Rolling Stone Australia


Trump on Conversation with Turnbull: "The Worst Call By Far"


Trump on Conversation with Turnbull: "The Worst Call By Far"

Update (8am, Friday, February 3rd): U.S. President spokesman, Sean Spicer, has confirmed the refugee deal will go ahead, but said those coming to the U.S. would face "extreme vetting".

Update (3:10pm): Donald Trump has commented further on the Australia/U.S. refugee deal, via Twitter (of course), saying he will "study this dumb deal".

Further details have emerged of Saturday's conversation between U.S. President Donald Trump and Australian Prime Minister Malcolm Turnbull. As the Washington Post reports, Trump criticised Turnbull over the existing refugee resettlement agreement between the two countries, labelling it "the worst deal ever".

The arrangement, brokered between the Turnbull government and the Obama administration in 2016, involved the United States taking in approximately 1,250 asylum seekers currently held by the Australian government in off-shore detention centres in Nauru and Papua New Guinea. While reports earlier in the week suggested that this original promise would be honoured, these fresh reports from the the two leaders' chat suggests it's far from a done deal.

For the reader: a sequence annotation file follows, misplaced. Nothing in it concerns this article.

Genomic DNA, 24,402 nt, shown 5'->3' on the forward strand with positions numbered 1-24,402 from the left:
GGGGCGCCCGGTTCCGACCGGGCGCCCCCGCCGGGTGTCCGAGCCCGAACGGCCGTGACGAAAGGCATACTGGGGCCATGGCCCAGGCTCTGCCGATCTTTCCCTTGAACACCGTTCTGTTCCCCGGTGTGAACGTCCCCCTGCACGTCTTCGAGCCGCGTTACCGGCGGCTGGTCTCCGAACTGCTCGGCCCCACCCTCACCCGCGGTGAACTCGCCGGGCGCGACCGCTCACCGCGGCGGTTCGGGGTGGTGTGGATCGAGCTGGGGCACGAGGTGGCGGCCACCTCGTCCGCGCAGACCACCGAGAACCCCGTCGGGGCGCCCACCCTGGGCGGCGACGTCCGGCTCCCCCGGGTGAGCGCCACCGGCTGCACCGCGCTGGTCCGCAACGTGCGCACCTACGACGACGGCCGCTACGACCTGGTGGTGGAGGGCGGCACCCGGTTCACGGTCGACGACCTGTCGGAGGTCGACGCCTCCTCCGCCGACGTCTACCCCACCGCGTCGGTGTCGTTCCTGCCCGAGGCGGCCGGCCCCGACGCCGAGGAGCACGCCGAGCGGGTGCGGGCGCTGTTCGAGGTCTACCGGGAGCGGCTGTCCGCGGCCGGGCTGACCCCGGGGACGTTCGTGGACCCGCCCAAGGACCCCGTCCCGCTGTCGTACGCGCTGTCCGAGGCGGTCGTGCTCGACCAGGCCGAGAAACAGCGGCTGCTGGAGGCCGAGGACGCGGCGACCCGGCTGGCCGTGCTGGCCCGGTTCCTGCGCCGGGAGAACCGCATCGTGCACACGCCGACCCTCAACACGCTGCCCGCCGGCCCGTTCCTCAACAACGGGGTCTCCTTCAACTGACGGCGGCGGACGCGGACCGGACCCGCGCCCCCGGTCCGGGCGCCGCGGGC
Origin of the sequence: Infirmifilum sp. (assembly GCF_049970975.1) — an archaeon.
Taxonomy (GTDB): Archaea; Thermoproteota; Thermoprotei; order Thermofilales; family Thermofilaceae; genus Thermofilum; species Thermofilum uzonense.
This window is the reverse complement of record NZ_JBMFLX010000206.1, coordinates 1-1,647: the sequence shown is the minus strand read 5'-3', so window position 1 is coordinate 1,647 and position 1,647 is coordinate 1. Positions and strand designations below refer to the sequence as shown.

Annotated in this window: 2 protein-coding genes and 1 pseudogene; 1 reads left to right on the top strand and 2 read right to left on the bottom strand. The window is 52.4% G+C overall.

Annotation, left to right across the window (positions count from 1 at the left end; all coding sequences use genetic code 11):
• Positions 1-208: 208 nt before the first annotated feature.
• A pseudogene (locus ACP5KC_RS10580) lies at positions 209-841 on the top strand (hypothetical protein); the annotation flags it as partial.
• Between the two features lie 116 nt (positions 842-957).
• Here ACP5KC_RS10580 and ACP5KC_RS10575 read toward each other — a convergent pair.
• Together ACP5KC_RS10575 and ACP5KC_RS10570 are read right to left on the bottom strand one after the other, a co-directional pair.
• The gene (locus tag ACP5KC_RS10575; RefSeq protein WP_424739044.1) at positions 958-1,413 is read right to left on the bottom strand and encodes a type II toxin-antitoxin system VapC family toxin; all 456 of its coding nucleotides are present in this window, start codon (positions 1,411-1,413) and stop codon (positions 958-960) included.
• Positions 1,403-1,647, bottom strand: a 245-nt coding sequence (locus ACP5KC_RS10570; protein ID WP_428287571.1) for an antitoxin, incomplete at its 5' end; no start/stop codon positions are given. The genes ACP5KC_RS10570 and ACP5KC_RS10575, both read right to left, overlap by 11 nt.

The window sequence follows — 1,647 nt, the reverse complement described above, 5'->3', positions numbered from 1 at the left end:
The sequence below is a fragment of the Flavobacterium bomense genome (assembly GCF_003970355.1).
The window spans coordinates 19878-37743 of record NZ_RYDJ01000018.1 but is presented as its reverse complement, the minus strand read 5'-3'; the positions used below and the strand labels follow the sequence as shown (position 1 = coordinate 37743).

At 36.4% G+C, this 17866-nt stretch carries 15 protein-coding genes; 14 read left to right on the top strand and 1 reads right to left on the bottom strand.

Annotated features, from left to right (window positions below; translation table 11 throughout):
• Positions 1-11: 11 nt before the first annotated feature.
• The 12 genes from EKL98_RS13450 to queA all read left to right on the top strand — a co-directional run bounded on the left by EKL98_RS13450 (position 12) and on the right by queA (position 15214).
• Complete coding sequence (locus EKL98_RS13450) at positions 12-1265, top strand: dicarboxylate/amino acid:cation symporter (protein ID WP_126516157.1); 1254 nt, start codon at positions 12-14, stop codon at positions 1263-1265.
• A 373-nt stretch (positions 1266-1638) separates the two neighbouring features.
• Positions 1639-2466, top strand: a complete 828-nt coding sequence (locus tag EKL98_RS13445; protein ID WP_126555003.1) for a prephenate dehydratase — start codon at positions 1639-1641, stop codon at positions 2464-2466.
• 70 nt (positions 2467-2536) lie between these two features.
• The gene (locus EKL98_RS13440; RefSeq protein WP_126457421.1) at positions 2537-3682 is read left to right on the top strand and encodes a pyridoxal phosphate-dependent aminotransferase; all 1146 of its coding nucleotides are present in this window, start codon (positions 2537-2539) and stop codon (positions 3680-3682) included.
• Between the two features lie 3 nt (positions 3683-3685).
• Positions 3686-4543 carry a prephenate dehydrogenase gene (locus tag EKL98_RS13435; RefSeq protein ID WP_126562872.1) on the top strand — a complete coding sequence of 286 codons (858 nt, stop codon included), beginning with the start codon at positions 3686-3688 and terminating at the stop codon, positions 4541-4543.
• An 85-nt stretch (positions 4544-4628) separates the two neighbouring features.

In the phone conversation, scheduled to run for an hour but abruptly cut short after just 25 minutes, Trump bragged of his election win, as well as telling Turnbull that of the several phone calls he'd had with other world leaders that day "this was the worst call by far."

These new details also show a different side to the brief 'readout' initially offered by the White House, which simply said that "both leaders emphasised the enduring strength and closeness of the U.S.-Australia relationship that is critical for peace, stability, and prosperity in the Asia-Pacific region and globally." A senior administration official has since conceded that the conversation between the two was hostile and charged, yet productive and pleasant.


Topics: Donald Trump   Malcolm Turnbull   Australian Politics


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